2.13 Statistical analysis
Data are expressed as arithmetic means ± SEM. Comparison between groups was carried out by unpaired t-Student test or one-way ANOVA followed by Bonferroni test, when appropriate, using GraphPad Prism Software. Differences were considered statistically significant when p<0.05.
3.1 Trypanosoma cruzi persists in the CNS inside astrocytes
When infected with the Colombian T. cruzi Type I strain, C3H/He mice showed peak of parasitemia at 42 dpi (acute phase). Parasites in the blood decreased thereafter and most of the animals showed negative parasitemia by 90 dpi, corroborating previous data . Interestingly, despite most animals presented negative parasitemia during chronic phase, the immunohistochemical analysis of ten CNS serial sections per mouse showed that 100% of mice during acute phase and 67% of chronically infected mice presented T. cruzi+areas in the CNS. CNS parasitism was mainly detected as amastigote forms of the parasite, 80% of the T. cruzi+ area coincided with GFAP+ cells (astrocytes) spread throughout brain parenchyma (Fig. 1A, B) in both, acute and chronic phases. Compared with acute infection, a reduced number of T. cruzi-bearing GFAP+ cells was observed in the CNS during the chronic phase of infection (Fig. 1C).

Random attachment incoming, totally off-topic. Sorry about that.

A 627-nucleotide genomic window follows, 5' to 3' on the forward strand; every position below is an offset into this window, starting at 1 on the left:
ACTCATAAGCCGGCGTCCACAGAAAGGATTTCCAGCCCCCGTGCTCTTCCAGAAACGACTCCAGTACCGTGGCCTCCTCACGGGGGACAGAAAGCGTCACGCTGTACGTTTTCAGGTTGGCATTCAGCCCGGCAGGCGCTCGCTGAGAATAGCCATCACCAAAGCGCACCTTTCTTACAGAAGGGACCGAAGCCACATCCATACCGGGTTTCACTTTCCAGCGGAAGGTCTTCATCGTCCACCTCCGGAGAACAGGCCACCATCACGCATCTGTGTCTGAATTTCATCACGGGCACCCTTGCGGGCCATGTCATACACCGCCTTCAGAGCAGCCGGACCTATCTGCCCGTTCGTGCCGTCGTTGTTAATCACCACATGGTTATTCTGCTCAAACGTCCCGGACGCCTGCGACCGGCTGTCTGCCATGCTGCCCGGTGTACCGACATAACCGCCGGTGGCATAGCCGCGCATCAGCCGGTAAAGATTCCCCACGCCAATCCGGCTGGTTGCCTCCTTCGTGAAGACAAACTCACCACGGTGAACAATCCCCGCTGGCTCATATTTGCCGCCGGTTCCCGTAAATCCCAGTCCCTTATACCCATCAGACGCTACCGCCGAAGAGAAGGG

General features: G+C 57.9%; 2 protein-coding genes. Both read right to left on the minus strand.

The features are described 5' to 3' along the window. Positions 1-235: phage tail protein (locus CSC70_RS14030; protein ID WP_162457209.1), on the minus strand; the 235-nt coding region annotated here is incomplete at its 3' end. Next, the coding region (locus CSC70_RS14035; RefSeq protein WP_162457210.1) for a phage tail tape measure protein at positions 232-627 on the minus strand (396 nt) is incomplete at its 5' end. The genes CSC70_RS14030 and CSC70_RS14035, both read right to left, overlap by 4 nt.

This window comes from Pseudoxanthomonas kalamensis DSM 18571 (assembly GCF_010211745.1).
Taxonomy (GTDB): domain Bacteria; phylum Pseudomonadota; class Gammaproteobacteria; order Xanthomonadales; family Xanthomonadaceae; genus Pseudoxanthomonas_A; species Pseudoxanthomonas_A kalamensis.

(A) Immunohistochemical staining of CNS sections of acutely (42 dpi) T. cruzi-infected mice showing parasite antigens-bearing astrocytes (left panel) and parasite antigens-bearing astrocyte surrounded by IFNγ-expressing cells (right panel). Arrows indicate parasite antigens detected by immunohistochemical staining using polyclonal anti-T. cruzi antibody. (B) Frequency of T. cruzi antigens+ GFAP+ cells among T. cruzi+ areas in the CNS of acute (42 dpi) and chronically (90 dpi) infected mice. (C) Number of T. cruzi antigens+ GFAP+ cells per T. cruzi+ CNS section in acute and chronically infected mice. (D) IFNγ mRNA expression in the CNS of T. cruzi-infected C3H/He mice compared with noninfected (NI) controls. (E) Frequency of T. cruzi antigens+ GFAP+ cells associated with IFNγ+ cells in the CNS of acute and chronically infected mice. The experimental groups were composed of six infected mice and three NI sex- and age-matched control mice. *, p < 0.05, ***, p < 0.001.